David Starr Jordan
|Birthplace:||Gainesville, Wyoming, New York|
|Occupation:||First president Stanford Univ., botanist, peach advocate|
|Managed by:||Private User|
Historical records matching David Starr Jordan, Ph.D., LL.D.
About David Starr Jordan, Ph.D., LL.D.
David Starr Jordan, Ph.D., LL.D. (January 19, 1851 – September 19, 1931) was a leading eugenicist, ichthyologist, educator and peace activist. He was president of Indiana University and Stanford University.
Early life and education
Jordan was born in Gainesville, New York, and studied at Cornell University, Butler University, and the Indiana University School of Medicine. While at Cornell University, Jordan joined the Delta Upsilon fraternity.
In 1885, he was named President of Indiana University, becoming the nation's youngest university president at age 34 and the first Indiana University president that was not an ordained minister. In 1891, he became president of Stanford University, serving there as president until 1913 and chancellor until his retirement in 1916.
Jordan served as a Director of the Sierra Club from 1892 to 1903.
Although well regarded as an ichthyologist, Jordan was best known for being a peace activist. He argued that war was detrimental to the human species because it removed the strongest organisms from the gene pool. Jordan was president of the World Peace Foundation from 1910 to 1914 and president of the World Peace Conference in 1915, and opposed U.S. involvement in World War I.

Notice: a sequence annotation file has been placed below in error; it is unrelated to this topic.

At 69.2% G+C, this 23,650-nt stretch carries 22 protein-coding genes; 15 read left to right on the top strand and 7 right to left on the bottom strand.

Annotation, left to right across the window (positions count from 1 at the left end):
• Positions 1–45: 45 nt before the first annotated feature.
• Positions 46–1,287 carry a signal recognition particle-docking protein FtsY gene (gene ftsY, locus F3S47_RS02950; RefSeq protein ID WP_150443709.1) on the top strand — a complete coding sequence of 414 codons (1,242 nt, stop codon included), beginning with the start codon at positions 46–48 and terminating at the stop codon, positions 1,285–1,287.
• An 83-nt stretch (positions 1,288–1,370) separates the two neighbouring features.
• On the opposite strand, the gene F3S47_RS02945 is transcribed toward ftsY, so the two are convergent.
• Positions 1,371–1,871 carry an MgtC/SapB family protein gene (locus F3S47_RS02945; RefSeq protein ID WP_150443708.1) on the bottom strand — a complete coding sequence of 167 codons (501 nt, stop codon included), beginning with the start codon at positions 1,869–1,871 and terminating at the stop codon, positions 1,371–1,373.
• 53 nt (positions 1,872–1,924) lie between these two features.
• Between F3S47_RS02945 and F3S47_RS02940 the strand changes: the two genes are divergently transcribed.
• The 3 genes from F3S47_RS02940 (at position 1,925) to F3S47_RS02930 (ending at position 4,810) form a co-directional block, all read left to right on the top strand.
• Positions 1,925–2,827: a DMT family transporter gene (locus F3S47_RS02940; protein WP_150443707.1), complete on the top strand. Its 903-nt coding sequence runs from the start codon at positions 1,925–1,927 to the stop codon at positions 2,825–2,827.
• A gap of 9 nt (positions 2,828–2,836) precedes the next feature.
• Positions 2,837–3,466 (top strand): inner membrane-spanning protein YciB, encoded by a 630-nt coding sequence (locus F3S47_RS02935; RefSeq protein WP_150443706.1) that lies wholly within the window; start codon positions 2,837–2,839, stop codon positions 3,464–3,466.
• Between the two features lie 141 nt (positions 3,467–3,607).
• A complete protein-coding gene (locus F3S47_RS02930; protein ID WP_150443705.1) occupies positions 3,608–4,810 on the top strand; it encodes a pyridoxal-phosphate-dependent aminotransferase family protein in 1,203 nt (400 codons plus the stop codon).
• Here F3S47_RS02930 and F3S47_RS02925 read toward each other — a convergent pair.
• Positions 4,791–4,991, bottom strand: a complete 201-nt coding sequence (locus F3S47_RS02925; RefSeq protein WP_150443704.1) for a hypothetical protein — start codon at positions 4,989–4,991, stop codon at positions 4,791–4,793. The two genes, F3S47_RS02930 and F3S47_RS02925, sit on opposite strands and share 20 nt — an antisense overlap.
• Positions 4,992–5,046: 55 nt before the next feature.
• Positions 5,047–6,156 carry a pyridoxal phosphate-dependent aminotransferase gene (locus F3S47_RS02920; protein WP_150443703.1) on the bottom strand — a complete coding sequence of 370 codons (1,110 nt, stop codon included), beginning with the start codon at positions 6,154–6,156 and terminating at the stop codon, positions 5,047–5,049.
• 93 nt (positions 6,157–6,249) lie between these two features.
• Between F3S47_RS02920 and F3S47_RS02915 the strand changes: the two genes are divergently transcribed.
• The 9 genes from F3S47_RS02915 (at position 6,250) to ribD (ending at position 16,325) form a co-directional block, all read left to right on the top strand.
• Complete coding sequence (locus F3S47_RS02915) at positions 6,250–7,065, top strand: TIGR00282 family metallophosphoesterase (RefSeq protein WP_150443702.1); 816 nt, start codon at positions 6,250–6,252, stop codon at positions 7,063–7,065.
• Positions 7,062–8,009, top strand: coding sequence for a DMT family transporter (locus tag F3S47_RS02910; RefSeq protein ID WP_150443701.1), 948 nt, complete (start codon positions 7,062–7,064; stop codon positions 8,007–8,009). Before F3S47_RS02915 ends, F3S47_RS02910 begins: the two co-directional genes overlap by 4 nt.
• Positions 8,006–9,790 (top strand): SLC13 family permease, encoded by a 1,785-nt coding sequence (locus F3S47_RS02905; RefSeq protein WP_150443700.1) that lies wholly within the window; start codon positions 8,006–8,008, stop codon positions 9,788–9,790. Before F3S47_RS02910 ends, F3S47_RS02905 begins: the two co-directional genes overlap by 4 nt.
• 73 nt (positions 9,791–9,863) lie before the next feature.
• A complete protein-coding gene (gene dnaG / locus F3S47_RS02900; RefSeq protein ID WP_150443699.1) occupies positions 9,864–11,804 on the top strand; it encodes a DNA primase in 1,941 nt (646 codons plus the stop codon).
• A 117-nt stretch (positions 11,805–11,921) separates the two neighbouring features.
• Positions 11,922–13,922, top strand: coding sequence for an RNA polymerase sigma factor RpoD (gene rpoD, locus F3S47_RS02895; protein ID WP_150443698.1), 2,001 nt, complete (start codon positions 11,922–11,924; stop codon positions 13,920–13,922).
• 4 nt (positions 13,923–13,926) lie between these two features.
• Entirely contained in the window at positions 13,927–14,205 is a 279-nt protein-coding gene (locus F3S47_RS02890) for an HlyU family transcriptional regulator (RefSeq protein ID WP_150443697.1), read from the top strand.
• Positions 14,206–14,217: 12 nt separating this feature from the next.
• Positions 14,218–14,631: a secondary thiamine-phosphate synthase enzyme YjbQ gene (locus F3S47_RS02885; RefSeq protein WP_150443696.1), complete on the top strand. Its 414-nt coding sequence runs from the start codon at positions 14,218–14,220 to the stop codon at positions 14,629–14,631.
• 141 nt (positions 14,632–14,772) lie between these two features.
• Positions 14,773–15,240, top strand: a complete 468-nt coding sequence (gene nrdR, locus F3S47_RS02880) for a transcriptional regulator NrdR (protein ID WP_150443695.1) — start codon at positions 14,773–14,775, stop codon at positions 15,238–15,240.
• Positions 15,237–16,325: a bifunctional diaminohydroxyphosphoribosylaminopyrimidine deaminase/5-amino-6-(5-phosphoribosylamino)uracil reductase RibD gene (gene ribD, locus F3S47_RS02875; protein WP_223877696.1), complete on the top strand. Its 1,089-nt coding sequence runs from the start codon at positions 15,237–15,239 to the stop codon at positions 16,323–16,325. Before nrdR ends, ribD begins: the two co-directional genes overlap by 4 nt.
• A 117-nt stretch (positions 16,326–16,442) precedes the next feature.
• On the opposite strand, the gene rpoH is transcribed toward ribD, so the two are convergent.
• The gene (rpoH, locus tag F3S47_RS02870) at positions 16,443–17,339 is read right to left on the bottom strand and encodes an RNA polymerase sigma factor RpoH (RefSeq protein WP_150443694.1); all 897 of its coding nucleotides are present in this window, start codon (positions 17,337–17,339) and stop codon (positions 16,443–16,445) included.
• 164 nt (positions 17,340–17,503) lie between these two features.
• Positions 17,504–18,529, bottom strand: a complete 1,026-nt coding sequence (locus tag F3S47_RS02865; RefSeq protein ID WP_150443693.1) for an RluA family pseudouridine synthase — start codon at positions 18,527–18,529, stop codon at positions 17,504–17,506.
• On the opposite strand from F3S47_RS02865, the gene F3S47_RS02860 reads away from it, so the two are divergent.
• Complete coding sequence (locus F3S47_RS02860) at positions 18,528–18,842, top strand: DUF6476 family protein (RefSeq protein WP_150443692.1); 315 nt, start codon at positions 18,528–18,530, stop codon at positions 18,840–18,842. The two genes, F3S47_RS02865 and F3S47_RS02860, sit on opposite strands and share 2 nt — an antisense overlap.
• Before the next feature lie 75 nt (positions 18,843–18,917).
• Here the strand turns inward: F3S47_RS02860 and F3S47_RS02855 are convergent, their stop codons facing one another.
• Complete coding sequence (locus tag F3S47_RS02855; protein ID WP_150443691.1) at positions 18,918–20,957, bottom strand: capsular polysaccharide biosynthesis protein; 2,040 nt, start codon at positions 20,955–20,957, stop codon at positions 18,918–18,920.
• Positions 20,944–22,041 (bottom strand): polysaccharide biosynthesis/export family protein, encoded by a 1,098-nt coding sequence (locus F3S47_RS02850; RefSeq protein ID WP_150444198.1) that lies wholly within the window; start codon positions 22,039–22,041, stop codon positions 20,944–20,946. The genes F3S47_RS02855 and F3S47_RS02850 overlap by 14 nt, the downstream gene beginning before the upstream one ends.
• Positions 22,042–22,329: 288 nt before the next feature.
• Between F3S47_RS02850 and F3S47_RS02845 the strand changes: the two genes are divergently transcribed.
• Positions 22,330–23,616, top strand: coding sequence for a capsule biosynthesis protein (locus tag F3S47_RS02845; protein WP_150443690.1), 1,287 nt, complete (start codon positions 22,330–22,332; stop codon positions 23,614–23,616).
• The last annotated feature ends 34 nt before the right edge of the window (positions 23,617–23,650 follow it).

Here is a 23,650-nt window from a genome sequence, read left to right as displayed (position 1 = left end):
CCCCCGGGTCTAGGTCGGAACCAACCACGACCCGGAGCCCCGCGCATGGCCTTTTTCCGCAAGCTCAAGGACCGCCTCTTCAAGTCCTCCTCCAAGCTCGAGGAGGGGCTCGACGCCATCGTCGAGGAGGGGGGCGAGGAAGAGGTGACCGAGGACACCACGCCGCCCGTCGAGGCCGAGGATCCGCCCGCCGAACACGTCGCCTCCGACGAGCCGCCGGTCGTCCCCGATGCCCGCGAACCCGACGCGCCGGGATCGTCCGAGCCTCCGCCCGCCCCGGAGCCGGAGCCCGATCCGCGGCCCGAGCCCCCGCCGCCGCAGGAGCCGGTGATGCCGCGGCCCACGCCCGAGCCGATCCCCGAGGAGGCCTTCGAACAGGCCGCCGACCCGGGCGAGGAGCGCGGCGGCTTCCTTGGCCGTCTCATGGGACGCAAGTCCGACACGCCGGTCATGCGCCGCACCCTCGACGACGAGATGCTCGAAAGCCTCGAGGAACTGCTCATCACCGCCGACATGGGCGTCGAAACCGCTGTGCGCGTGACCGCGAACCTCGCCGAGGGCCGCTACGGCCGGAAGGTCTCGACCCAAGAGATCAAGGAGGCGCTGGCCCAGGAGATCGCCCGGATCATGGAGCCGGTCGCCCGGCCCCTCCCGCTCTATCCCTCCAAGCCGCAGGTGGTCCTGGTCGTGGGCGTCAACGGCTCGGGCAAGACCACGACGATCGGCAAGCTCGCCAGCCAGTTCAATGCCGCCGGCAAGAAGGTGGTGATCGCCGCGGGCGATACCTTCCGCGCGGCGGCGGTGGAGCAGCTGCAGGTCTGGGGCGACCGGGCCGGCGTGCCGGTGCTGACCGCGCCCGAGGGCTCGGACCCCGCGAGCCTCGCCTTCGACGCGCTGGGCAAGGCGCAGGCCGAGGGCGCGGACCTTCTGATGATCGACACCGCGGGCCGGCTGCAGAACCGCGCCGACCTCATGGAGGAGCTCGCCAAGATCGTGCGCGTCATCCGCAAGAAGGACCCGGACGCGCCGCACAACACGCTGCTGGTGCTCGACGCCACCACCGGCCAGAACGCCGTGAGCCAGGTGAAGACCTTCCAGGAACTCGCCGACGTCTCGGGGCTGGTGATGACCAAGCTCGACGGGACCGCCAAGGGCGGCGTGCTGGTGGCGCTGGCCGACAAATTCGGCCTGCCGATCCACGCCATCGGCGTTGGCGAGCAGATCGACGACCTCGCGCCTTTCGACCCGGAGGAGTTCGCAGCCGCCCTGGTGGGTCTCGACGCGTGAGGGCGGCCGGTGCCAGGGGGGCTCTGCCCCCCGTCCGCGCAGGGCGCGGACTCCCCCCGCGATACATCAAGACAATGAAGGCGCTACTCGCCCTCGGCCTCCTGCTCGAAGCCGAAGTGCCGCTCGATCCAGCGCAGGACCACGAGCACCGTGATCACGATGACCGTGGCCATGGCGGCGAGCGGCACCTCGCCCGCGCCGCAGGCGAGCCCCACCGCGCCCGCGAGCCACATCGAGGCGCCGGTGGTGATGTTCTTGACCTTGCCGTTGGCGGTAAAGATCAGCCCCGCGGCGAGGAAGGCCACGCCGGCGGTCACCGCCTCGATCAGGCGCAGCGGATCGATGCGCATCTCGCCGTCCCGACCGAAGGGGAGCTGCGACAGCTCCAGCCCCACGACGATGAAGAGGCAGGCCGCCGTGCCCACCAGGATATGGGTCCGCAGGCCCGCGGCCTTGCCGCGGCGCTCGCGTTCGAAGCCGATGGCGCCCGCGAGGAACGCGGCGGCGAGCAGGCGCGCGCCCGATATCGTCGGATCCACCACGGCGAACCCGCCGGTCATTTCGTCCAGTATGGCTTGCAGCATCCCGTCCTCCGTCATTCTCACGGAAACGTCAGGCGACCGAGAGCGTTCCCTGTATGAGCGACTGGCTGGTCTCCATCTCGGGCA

In 1925, Jordan was an expert witness for the defense in the Scopes Trial. That same year, he was a listed member in the Bohemian Club and the University Club in San Francisco.
He served as a member of the initial board of trustees of the Human Betterment Foundation, a eugenics organization established in Pasadena, California in 1928 in order to compile and distribute information about compulsory sterilization legislation in the United States, for the purposes of eugenics.
His son, Eric Knight Jordan (1903–1926) followed his father's footsteps into the sciences. He had taken part in a successful paleontological expedition to the Revillagigedo Islands and was considered a rising star in the world of paleontology when he was involved in a traffic accident near Gilroy, California, suffering fatal injuries and dying at the age of 22. His death was a severe blow to his father.
Jordan's files are housed at Swarthmore College.
Monuments and memorials, Notable works, Eponymy
David Starr Jordan, Ph.D., LL.D.'s Timeline
January 19, 1851
Gainesville, Wyoming, New York
October 26, 1888
Ware, Hampshire, Massachusetts
September 27, 1903
San Francisco, San Francisco, Califorinia
September 19, 1931